Cross-cultural contact (2)
Well ,here’s the second part of my story about taking a group of White, Afrikaans-speaking Christians to Black, Siswati-speaking Christians. If you missed out on the first part, read it here first.
After leaving Manzini with three seriously confused people in a house without a pastor, we drove through to Mbabane. The other single lady was placed with an older married couple and then I drove the older couple who had come with me through to the house where they would be staying. What happened there I only found out months afterwards and it was also told with great embarrassment.
Not knowing what to expect, the lady had packed a clean set of linen in her suitcase so that they could put this on the bed if they suspected that the linen may not be clean. In the meantime, the couple who was housing them had even painted out the bedroom in preparation for their coming! (We tend to think that cross-cultural contact is only difficult for us Westerners, but for the Swazis doing it for the first time, it is equally difficult.)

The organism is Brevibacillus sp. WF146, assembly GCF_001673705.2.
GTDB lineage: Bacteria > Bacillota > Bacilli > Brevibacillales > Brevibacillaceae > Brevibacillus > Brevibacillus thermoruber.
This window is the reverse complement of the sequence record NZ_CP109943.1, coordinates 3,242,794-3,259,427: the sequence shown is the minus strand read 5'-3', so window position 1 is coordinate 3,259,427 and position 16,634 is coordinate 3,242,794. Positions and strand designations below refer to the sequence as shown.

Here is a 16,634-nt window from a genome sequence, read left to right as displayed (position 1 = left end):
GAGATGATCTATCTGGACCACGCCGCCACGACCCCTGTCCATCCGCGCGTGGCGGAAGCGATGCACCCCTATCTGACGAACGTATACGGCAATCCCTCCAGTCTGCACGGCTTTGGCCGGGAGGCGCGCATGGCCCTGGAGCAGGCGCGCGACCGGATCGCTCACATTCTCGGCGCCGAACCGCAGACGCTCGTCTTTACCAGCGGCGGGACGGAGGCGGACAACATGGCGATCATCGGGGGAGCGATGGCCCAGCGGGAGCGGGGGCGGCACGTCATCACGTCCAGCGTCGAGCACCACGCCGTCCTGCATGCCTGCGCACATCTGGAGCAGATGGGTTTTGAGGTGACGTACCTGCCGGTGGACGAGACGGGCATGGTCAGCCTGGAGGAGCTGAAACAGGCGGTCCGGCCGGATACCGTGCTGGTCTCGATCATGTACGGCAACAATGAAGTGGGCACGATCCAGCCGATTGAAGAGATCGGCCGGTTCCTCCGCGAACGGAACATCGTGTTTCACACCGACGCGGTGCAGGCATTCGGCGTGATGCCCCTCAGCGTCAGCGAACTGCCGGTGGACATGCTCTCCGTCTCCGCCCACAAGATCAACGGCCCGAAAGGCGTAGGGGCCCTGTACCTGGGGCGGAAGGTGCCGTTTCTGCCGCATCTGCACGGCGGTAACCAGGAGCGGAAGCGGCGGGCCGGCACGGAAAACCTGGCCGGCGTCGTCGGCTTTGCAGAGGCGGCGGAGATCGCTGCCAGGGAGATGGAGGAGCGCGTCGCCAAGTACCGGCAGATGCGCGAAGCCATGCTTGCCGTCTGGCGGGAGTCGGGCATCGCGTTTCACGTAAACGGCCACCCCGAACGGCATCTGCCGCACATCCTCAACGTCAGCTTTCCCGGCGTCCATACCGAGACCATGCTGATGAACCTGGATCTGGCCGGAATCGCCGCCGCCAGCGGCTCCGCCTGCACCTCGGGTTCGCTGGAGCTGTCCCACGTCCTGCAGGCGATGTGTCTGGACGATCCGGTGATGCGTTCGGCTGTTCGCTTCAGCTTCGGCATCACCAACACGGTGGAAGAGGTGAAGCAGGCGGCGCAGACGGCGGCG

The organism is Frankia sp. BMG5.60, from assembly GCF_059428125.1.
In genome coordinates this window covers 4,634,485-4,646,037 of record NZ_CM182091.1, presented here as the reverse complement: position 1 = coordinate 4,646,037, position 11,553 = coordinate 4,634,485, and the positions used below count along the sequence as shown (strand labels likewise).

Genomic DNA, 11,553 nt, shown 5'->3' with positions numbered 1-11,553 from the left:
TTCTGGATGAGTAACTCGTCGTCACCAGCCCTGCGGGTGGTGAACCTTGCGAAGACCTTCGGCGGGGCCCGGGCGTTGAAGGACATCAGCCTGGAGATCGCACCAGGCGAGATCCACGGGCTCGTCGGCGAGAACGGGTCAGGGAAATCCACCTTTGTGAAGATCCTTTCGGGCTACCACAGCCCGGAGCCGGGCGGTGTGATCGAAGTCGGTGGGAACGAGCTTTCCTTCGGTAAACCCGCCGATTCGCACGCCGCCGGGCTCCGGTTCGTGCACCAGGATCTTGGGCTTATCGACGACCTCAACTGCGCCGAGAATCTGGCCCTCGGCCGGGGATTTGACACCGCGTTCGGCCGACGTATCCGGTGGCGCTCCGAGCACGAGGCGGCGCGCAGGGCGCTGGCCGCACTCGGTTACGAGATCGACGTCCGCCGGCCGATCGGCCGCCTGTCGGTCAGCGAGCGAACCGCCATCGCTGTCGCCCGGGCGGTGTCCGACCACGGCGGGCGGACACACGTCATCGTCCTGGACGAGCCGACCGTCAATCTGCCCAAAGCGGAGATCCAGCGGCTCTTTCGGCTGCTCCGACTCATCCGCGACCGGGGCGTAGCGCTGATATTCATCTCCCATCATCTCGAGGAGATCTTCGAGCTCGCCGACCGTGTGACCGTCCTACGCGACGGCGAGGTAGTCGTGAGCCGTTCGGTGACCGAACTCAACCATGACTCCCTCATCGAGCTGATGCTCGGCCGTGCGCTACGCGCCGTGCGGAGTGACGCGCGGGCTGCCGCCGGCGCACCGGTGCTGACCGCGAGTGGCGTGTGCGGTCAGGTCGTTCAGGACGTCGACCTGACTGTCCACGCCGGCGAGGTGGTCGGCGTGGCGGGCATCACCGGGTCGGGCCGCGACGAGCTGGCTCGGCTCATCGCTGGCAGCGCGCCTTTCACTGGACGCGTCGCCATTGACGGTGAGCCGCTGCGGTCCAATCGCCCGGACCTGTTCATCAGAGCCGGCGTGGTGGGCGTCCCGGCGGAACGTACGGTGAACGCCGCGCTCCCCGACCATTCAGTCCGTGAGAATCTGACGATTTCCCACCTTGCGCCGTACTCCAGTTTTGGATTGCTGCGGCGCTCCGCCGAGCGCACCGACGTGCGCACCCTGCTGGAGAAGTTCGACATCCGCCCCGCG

After a lovely meal they retired to their bedroom, only to find that their hosts had gone out of their way to make everything as comfortable as possible for them. Needless to say, the linen remained in the suitcase.
The next morning when I drove to fetch them for church, I had the same reaction that I later had in Manzini. With tears in their eyes the older couple put their arms around me and thanked me for one of the best experiences they had ever had.
Cross-cultural contact need not be painful. A lot depends on the attitude. Most of us enter into such a relationship with the idea that we are on a slightly higher level than those we have come to meet. It is only when we really allow the Spirit to open our hearts for other people that we really come to appreciate them. And sometimes we have to be “tricked” into a situation that we would normally not have entered into to really learn to appreciate others for what they are.
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